In a speech to the U.N. Tuesday, President Bush tried to ease economic worries.
He assured the world community that he's taking decisive action to stabilize the economy.
The president not only acknowledged the Wall Street crisis, he addressed world concerns by assuring quick action on the proposed bail-out package.
"In recent weeks we have taken bold steps to prevent a severe disruption of the American economy, which would have a devastating effect on other economies around the world," Bush said. "And I'm confident we will act in the urgent time frame required."
Tuesday marked Bush's eighth and final speech to the U.N.
Although the president once expressed disdain for the U.N., he said that multinational organizations are now needed more urgently than ever.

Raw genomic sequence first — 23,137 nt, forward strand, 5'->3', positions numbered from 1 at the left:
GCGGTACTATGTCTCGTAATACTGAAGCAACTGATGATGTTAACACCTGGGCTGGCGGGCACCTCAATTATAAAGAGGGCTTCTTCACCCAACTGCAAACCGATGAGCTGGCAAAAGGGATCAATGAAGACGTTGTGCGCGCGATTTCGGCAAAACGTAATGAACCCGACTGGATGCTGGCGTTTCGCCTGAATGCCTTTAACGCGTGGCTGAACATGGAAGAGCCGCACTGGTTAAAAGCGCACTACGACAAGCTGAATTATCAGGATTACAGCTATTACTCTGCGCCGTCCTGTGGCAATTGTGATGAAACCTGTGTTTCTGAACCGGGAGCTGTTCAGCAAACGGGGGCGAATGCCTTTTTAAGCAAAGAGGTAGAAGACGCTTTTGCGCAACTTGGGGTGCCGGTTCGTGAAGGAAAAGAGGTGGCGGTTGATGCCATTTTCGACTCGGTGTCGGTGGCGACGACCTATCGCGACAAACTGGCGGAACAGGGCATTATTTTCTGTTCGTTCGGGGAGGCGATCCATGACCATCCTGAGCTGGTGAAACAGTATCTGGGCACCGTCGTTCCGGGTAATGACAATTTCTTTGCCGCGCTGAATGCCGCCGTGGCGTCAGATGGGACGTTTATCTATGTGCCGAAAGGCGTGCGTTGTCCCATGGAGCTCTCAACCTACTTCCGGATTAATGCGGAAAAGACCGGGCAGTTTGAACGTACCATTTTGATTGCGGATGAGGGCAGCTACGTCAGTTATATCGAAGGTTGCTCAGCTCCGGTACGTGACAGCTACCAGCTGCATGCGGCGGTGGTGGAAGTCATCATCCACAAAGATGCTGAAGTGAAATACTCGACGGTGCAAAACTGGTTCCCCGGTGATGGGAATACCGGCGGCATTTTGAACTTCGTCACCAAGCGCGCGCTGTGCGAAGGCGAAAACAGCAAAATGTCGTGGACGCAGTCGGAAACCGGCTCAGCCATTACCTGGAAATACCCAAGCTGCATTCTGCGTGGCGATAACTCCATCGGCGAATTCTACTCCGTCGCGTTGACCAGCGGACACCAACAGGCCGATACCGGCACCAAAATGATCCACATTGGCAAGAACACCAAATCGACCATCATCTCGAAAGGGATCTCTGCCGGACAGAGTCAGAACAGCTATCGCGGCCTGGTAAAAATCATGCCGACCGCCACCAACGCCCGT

He also called on the U.N. to stand firm against Iran and North Korea's nuclear programs.
"We must remain vigilant against proliferation," he said. "And [in] enforcing sanctions against North Korea and Iran, we must not relent until our people are safe from this threat to civilization."
The president scolded Russia for invading neighboring Georgia and called for the support of young democracies such as Ukraine, Lebanon and Liberia.
He also reminded the U.N. of U.S. Successes --greater stability in Iraq and billions spent fighting disease in Africa. Both of which Bush, no doubt, hopes will be his legacy.